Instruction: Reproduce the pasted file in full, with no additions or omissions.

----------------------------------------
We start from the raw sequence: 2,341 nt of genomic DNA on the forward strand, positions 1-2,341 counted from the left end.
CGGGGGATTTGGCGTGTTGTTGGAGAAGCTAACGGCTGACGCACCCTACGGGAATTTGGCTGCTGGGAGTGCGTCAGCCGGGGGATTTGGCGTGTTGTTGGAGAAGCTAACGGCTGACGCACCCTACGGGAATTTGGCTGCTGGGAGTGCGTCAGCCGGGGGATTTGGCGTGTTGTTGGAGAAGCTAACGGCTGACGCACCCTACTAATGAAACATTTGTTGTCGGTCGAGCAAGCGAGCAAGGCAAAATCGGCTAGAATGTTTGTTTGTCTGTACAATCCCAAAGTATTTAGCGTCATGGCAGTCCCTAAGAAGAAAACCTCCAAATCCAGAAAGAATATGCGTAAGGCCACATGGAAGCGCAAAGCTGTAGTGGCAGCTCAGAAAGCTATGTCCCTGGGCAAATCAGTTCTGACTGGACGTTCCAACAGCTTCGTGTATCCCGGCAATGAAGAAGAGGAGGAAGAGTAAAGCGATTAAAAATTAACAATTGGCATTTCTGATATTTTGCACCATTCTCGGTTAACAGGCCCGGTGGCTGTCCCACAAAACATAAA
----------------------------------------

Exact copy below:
We start from the raw sequence: 2,341 nt of genomic DNA on the forward strand, positions 1-2,341 counted from the left end.
CGGGGGATTTGGCGTGTTGTTGGAGAAGCTAACGGCTGACGCACCCTACGGGAATTTGGCTGCTGGGAGTGCGTCAGCCGGGGGATTTGGCGTGTTGTTGGAGAAGCTAACGGCTGACGCACCCTACGGGAATTTGGCTGCTGGGAGTGCGTCAGCCGGGGGATTTGGCGTGTTGTTGGAGAAGCTAACGGCTGACGCACCCTACTAATGAAACATTTGTTGTCGGTCGAGCAAGCGAGCAAGGCAAAATCGGCTAGAATGTTTGTTTGTCTGTACAATCCCAAAGTATTTAGCGTCATGGCAGTCCCTAAGAAGAAAACCTCCAAATCCAGAAAGAATATGCGTAAGGCCACATGGAAGCGCAAAGCTGTAGTGGCAGCTCAGAAAGCTATGTCCCTGGGCAAATCAGTTCTGACTGGACGTTCCAACAGCTTCGTGTATCCCGGCAATGAAGAAGAGGAGGAAGAGTAAAGCGATTAAAAATTAACAATTGGCATTTCTGATATTTTGCACCATTCTCGGTTAACAGGCCCGGTGGCTGTCCCACAAAACATAAA